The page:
Will Form 3520 Fines Become Subject To Deficiency Procedures

Will Form 3520 Fines Become Subject To Deficiency Procedures

Will Form 3520 Fines Become Subject To Deficiency Procedures

For the past several years, the Internal Revenue Service has specifically targeted international information reporting noncompliance as a key enforcement priority. Oftentimes, U.S. taxpayers are penalized extensively for their failure to report foreign accounts, assets, investments, trusts, and gifts — even when there is no unreported income. In general, U.S. persons who receive gifts or inheritances from non-us persons are even more susceptible to penalties even though no income is missed on their tax return because the IRS does not follow deficiency procedures when they assess form 3520 penalties. Rather, these penalties are automatically assessed. However, there have been two recent Tax Court decisions in Farhy and Murkhi for a similar type of international information reporting form (Form 5471), which may in turn impact how the IRS will be able to automatically assess penalties under Form 3520.

How the Form 3520 Penalty Works

Here is a common example: Jennifer is a permanent resident who is originally from a foreign country. She recently graduated from University and then Graduate School and wants to purchase her first home. Unfortunately, Jennifer does not have any credit established yet in the United States and is not qualified for a mortgage. Therefore, Jennifer’s parents — who are non-U.S. persons (non-resident aliens) – gift Jennifer $1,000,000 gift so that she can purchase a home. Jennifer uses the money to purchase the home and she does not have any other foreign accounts, assets, or unreported income

A few years later, Jennifer realized that she should have filed IRS Form 3520. Since her failure to file the form is more than five months late she is assessed the maximum penalty of 25% (5% per month up to a total maximum of 25%) of $250,000.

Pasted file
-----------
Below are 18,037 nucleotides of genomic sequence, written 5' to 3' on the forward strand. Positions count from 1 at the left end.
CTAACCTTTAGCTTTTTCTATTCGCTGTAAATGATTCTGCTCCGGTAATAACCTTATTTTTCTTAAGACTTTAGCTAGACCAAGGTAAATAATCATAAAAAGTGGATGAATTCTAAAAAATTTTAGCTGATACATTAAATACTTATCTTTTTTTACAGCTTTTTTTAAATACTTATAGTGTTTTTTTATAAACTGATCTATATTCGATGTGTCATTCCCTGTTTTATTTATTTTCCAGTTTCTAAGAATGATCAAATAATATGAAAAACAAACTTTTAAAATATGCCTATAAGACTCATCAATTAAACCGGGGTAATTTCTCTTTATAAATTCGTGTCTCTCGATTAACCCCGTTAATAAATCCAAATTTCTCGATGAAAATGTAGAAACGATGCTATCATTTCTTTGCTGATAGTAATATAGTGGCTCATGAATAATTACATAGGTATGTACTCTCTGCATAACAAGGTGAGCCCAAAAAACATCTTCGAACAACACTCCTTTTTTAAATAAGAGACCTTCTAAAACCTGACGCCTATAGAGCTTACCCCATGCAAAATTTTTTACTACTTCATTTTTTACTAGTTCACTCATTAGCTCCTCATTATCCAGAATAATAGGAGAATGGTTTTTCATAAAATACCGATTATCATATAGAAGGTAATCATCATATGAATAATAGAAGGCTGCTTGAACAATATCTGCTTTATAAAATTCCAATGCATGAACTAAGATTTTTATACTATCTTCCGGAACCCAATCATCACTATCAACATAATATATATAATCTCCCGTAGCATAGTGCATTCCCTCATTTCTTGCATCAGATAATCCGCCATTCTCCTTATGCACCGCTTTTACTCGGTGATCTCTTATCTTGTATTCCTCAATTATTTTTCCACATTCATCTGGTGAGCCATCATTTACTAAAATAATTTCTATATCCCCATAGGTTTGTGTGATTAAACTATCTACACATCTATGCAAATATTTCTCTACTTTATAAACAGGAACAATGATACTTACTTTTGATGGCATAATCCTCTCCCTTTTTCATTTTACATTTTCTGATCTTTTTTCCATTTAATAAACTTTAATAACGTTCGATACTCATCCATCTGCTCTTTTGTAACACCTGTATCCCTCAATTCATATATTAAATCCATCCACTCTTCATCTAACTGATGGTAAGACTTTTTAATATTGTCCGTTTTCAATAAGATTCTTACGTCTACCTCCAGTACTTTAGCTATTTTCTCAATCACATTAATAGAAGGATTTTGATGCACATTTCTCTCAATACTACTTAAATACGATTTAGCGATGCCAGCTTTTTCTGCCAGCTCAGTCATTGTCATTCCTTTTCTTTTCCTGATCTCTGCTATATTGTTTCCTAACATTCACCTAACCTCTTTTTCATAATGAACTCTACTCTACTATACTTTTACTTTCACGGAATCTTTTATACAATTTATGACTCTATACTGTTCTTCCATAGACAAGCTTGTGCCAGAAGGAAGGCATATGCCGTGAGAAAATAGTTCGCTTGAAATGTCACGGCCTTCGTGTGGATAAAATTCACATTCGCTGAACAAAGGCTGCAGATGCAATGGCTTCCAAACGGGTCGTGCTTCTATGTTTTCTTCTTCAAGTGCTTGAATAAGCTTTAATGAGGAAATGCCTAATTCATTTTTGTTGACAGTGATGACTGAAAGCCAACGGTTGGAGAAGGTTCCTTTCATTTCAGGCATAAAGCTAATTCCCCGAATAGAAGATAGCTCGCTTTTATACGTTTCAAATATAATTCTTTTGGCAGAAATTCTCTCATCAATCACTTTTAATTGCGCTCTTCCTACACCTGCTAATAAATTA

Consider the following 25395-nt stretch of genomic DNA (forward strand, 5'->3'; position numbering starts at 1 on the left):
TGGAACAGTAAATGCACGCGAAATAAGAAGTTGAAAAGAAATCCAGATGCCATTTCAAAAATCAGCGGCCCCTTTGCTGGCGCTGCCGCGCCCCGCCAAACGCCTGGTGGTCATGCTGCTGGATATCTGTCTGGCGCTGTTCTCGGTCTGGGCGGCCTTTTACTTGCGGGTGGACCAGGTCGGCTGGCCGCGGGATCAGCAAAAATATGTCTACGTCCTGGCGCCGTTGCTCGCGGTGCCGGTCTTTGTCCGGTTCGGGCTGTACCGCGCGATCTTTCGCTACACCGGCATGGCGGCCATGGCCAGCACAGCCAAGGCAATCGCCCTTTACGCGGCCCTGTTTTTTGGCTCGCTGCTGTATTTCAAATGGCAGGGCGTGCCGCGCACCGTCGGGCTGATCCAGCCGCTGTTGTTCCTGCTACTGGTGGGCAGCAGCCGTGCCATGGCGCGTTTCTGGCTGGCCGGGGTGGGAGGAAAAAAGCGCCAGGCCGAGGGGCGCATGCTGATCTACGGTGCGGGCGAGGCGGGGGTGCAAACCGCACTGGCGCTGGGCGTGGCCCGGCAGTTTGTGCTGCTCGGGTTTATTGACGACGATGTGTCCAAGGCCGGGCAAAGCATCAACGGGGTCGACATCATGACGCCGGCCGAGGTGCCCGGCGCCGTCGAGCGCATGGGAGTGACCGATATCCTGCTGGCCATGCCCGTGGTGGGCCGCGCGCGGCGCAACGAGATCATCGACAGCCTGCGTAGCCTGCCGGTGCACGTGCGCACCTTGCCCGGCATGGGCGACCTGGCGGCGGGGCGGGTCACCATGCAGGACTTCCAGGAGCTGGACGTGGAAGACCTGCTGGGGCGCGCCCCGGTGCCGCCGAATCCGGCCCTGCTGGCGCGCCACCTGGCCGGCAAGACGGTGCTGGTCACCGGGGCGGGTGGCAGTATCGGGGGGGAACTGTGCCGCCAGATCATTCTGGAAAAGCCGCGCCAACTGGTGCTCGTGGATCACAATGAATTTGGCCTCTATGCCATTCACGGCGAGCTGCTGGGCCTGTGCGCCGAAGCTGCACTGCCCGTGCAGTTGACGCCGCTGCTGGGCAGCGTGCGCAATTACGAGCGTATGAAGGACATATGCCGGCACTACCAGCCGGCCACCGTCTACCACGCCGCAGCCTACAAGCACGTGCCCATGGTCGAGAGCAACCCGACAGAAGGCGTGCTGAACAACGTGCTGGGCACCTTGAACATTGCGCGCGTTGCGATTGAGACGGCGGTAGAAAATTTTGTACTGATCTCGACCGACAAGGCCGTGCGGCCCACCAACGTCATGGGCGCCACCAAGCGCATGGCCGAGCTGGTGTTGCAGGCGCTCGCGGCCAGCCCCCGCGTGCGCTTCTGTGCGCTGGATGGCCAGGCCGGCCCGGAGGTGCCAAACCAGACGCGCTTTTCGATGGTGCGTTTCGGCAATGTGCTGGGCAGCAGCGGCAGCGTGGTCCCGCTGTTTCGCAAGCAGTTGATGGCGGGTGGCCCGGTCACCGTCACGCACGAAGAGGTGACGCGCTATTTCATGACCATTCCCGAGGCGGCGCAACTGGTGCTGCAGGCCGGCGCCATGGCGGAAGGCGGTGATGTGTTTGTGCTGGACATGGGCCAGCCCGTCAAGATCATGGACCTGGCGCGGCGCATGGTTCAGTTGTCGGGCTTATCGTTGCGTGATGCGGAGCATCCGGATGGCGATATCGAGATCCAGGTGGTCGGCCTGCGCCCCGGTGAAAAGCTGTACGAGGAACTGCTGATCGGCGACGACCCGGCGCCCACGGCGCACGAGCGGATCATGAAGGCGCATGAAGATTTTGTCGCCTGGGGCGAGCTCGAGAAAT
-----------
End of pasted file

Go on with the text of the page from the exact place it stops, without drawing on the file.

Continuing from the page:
Unfair and Arbitrary Enforcement

Taking a step back and looking at this penalty, the individual who is being penalized did not miss filing any income on her tax return. She did not fail to report Form 8938 for her foreign assets (FATCA) or fail to file FinCEN Form 114 (FBAR) for financial accounts. She literally only received a gift from her mom and dad — and now the IRS wants to take $250,000 of it away as a penalty.

Challenging Form 3520 Penalties

When it comes to issuing international information reporting form penalties on Form 3520, the Internal Revenue Service does not follow deficiency procedures. In other words, the Internal Revenue Service simply issues the CP15 notice and automatically assesses the Taxpayer a penalty without providing her any opportunity to pre-challenge the penalty through deficiency procedures. Technically, the taxpayer can file a reasonable cause submission, but oftentimes it takes a few go-arounds for the strategy to work. Likewise, taxpayers used to be able to submit a DIIRSP and avoid penalties, but in November of 2020, the IRS essentially did away with the penalty waiver under DIIRSP.